Last December, fourth-year student Manuel Kissoczy decided that he wanted to take a semester off from studying at UBC to work in Switzerland. Kissoczy, an international relations major who was living in Marine Drive residence at the time, decided to try to sublet his spot in residence to another UBC student while he was away. 

Kissoczy had subleased during the summer semester before, so he contacted his residence life manager thinking that it would be a non-issue. 

“The first time [that I subleased], I didn’t actually have to meet with anyone. [This time], to get approved, I had to meet with the residence life manager twice and email back and forth, and it was just a really big issue apparently,” said Kissoczy. “They said they would get back to me within the week, but it took them two weeks to respond.”

That response, which Kissoczy received on December 18 — two days before his flight out of Vancouver — was an email informing him that because he would not be registered in any courses the following term, he was no longer eligible to live in student housing and that he would need to cancel his contract. Although Kissoczy had moved out December 20 regardless due to his flight, he was informed in a subsequent email that he had to move out by “no later than the end of term 1,” December 23 — which would have given him five days notice. Kissoczy was also charged a $300 cancellation fee, reduced from the usual 25 per cent of full contract fees for students who cancel their residential housing.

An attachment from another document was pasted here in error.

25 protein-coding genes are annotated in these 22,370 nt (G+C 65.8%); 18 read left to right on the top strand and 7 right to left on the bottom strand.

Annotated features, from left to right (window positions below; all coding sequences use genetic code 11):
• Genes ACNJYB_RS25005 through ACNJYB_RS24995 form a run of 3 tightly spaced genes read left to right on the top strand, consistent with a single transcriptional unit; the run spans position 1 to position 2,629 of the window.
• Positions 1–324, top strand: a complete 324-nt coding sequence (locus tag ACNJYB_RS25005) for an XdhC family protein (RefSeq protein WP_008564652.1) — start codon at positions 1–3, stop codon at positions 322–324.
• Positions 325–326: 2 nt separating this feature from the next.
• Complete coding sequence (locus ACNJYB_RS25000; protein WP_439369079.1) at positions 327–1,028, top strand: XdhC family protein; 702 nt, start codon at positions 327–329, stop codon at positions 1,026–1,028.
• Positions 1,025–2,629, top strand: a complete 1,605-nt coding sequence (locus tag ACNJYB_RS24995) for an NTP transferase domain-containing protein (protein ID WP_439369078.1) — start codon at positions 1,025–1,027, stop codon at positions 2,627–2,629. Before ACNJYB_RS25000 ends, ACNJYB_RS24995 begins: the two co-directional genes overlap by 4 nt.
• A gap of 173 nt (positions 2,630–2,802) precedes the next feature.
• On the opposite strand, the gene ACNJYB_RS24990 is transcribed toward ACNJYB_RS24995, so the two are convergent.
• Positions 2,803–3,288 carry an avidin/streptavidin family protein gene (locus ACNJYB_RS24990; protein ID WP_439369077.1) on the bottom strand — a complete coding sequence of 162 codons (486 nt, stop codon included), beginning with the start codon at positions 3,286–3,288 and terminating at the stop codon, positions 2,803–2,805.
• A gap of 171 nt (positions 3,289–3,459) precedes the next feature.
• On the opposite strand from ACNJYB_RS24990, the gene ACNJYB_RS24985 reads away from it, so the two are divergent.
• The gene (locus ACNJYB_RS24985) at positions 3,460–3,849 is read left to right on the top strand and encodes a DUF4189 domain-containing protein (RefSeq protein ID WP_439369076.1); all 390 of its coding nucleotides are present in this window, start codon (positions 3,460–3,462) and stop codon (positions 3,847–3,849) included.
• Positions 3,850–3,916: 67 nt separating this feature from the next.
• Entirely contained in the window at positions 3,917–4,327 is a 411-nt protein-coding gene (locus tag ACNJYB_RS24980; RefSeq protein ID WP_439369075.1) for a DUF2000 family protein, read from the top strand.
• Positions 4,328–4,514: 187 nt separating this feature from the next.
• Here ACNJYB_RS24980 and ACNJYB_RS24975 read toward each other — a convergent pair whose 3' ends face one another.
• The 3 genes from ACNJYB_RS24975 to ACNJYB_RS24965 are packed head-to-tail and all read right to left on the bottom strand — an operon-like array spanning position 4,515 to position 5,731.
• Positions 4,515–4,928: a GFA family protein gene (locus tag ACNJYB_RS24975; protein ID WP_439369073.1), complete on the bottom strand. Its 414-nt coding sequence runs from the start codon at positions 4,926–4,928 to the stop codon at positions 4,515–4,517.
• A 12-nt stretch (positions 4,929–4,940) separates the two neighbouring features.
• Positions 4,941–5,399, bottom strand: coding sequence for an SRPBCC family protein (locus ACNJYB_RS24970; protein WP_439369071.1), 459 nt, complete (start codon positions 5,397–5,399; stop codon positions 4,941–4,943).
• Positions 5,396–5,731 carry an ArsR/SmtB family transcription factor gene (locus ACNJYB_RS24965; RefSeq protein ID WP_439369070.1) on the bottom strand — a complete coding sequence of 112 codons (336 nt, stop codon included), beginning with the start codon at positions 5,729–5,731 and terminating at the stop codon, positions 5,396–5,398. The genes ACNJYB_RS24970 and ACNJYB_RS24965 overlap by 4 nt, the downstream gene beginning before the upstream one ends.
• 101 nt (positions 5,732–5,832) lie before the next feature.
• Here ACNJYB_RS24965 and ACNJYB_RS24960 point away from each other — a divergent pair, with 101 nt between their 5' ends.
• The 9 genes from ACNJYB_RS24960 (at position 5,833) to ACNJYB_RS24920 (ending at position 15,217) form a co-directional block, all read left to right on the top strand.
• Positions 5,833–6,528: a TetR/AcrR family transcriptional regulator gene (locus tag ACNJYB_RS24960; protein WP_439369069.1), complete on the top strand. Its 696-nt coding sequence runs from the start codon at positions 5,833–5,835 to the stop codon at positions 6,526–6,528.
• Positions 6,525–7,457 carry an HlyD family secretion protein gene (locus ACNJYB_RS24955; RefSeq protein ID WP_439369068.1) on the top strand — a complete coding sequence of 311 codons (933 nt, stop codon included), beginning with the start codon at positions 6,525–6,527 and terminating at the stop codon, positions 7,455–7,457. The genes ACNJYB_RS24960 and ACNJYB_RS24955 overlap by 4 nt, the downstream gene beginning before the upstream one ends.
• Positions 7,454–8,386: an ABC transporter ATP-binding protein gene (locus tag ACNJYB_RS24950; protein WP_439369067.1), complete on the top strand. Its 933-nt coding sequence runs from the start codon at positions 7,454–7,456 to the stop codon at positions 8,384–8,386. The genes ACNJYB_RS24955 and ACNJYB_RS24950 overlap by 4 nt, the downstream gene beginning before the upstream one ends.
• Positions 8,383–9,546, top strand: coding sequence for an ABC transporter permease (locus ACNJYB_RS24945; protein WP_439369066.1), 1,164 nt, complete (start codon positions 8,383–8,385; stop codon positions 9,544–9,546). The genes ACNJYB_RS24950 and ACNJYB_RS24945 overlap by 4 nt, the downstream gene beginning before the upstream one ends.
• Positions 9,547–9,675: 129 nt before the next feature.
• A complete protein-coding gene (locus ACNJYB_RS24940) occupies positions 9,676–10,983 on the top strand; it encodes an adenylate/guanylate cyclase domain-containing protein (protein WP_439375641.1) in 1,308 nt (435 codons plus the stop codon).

Andrew Parr, the managing director of Student Housing and Hospitality Services (SHHS), declined to comment specifically on Kissoczy’s case.

Parr wrote in an emailed statement to The Ubyssey that “in general, a resident of UBC student housing must be a bona fide student of UBC.” He also wrote that “when [someone’s] student status ends, they are required to leave residence within a reasonable time in order to open up the space for another active student.”

While SHHS’s response in Kissoczy’s case was consistent with their practices and the contract that Kissoczy signed, it was only legal due to a loophole in provincial legislation. BC’s Residential Tenancy Act (RTA), which guarantees certain housing rights for tenants in the province such as effective notice for entry and eviction, restrictions on rent increases and freedom from unreasonable disturbance, does not apply to students living in university housing and as such, these students are not guaranteed these rights.